O Christ! My fit is mastering me!
What the rebel said gaily adjusting his throat to the rope-noose,
What the savage at the stump, his eye-sockets empty, his mouth spirting whoops and defiance,
What stills the traveler come to the vault at Mount Vernon,
What sobers the Brooklyn boy as he looks down the shores of the Wallabout and remembers the prison ships,
What burnt the gums of the redcoat at Saratoga when he surrendered his brigades,
These become mine and me every one, and they are but little,
I become as much more as I like.
I become any presence or truth of humanity here,
And see myself in prison shaped like another man,
And feel the dull unintermitted pain.
For me the keepers of convicts shoulder their carbines and keep watch,
It is I let out in the morning and barred at night.
Not a mutineer walks handcuffed to the jail, but I am handcuffed to him and walk by his side,
I am less the jolly one there, and more the silent one with sweat on my twitching lips.
Not a youngster is taken for larceny, but I go up too and am tried and sentenced.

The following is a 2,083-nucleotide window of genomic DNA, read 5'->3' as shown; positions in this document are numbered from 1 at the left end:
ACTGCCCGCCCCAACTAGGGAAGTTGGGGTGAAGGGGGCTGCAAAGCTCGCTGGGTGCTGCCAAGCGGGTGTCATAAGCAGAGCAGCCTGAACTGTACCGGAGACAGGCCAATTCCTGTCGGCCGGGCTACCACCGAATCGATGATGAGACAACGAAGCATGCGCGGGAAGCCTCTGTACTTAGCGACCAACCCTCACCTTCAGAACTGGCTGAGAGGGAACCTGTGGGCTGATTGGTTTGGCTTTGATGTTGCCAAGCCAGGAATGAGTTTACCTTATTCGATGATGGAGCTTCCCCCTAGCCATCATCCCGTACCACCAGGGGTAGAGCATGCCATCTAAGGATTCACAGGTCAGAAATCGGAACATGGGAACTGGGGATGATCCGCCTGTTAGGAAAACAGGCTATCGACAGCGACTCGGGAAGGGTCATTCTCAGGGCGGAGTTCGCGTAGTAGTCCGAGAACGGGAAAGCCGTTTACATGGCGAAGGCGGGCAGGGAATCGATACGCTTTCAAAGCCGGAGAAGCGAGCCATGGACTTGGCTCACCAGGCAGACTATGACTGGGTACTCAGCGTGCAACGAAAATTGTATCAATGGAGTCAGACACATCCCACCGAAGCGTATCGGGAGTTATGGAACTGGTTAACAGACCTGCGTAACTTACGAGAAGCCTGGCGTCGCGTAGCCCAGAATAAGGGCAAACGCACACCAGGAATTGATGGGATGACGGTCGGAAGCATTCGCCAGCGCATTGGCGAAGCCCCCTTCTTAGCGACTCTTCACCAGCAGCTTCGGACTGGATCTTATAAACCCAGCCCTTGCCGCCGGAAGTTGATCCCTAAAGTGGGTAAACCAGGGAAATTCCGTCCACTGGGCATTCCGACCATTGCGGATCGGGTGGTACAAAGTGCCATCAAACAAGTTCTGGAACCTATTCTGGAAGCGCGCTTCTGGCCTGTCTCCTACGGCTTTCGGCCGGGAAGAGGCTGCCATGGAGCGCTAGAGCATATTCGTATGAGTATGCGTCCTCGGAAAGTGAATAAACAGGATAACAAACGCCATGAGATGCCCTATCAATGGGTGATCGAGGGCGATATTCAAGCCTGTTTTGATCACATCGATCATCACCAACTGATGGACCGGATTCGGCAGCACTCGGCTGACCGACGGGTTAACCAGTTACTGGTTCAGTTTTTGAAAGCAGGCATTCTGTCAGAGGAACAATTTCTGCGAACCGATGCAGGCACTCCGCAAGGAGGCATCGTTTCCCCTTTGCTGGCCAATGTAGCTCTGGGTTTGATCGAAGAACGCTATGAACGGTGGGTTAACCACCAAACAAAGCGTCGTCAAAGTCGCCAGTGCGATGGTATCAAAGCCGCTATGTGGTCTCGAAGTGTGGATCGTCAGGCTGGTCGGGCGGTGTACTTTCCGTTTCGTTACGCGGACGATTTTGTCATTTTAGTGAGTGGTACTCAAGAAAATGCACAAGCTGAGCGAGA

Not a cholera patient lies at the last gasp, but I also lie at the last gasp,
My face is ash-colored, my sinews gnarl . . . . away from me people retreat.
Askers embody themselves in me, and I am embodied in them,
I project my hat and sit shamefaced and beg.
I rise extatic through all, and sweep with the true gravitation,
The whirling and whirling is elemental within me.
Somehow I have been stunned. Stand back!
Give me a little time beyond my cuffed head and slumbers and dreams and gaping,
I discover myself on a verge of the usual mistake.
That I could forget the mockers and insults!
That I could forget the trickling tears and the blows of the bludgeons and hammers!
That I could look with a separate look on my own crucifixion and bloody crowning!